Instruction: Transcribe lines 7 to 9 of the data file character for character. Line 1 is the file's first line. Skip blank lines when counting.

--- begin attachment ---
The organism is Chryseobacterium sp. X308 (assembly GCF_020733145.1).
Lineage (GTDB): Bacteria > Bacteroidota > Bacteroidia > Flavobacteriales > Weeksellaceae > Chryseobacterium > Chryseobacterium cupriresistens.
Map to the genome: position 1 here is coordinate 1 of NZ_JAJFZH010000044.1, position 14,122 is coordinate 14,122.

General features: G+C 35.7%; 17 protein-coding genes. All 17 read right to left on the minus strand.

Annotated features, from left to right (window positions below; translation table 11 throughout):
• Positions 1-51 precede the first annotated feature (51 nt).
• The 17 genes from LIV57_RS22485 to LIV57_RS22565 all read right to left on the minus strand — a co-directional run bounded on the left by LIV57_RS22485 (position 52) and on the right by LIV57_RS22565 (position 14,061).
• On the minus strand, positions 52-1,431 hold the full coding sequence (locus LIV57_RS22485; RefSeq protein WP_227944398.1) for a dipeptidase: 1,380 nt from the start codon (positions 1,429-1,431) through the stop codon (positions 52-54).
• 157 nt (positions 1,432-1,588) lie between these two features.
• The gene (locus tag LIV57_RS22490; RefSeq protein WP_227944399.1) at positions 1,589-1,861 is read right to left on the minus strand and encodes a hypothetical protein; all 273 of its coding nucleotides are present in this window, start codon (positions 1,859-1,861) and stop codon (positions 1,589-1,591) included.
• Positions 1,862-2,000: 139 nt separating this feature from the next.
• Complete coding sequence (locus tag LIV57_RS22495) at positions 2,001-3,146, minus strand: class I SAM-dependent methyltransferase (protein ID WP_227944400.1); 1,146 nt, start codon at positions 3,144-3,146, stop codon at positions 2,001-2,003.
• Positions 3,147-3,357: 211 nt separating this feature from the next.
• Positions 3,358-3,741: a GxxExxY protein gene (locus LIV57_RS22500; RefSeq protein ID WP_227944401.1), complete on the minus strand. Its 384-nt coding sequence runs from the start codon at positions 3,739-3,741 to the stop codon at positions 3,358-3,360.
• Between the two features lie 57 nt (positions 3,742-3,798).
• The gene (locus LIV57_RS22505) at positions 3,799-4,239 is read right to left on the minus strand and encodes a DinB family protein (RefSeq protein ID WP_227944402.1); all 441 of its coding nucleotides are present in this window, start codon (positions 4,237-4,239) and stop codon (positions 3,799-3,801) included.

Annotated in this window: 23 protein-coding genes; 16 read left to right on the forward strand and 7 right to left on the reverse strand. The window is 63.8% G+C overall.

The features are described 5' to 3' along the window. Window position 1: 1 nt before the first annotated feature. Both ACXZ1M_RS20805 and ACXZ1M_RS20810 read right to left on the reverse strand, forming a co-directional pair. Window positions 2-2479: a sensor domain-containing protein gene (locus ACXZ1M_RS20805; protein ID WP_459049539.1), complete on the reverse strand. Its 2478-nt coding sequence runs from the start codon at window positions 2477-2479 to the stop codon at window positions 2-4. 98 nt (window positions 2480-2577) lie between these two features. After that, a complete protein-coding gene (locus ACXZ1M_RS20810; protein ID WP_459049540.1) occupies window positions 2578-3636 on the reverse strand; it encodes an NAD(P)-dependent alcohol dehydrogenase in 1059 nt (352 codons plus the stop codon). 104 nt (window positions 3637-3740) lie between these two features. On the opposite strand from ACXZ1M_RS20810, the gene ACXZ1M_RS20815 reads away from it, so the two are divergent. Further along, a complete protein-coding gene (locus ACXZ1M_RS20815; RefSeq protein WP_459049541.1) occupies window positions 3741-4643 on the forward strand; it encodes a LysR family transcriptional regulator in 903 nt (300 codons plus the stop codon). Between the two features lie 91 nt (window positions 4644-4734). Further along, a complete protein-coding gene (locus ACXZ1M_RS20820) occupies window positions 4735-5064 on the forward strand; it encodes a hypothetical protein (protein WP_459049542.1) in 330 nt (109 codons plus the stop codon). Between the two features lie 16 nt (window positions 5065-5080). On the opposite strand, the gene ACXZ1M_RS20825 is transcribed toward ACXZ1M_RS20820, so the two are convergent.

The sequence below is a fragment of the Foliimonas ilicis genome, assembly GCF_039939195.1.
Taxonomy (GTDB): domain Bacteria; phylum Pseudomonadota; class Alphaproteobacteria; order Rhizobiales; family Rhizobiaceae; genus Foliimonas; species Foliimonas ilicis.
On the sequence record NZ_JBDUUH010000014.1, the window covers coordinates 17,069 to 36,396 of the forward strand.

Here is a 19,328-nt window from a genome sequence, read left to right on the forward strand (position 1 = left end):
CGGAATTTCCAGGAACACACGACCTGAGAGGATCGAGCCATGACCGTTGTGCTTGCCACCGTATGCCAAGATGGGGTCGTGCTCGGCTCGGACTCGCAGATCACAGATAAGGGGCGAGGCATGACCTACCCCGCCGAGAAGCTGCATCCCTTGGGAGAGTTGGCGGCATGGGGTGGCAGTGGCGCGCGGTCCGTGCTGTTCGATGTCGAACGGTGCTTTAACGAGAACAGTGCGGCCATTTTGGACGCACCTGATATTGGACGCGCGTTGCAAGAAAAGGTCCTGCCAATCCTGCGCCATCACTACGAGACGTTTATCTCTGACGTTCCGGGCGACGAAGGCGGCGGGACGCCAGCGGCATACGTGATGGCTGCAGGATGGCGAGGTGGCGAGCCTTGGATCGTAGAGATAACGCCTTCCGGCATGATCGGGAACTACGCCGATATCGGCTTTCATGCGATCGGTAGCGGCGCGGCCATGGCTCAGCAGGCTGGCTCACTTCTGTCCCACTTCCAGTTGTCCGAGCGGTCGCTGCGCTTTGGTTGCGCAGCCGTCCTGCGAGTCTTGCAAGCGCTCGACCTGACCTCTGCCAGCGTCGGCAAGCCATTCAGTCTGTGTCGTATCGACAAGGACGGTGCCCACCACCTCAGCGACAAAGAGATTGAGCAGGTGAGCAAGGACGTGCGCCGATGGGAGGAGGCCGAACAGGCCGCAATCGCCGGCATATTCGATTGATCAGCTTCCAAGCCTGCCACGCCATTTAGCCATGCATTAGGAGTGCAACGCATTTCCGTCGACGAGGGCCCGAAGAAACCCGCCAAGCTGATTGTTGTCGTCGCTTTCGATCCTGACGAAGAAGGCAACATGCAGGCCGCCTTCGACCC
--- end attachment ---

• The 17 genes from LIV57_RS22485 to LIV57_RS22565 all read right to left on the minus strand — a co-directional run bounded on the left by LIV57_RS22485 (position 52) and on the right by LIV57_RS22565 (position 14,061).
• On the minus strand, positions 52-1,431 hold the full coding sequence (locus LIV57_RS22485; RefSeq protein WP_227944398.1) for a dipeptidase: 1,380 nt from the start codon (positions 1,429-1,431) through the stop codon (positions 52-54).
• 157 nt (positions 1,432-1,588) lie between these two features.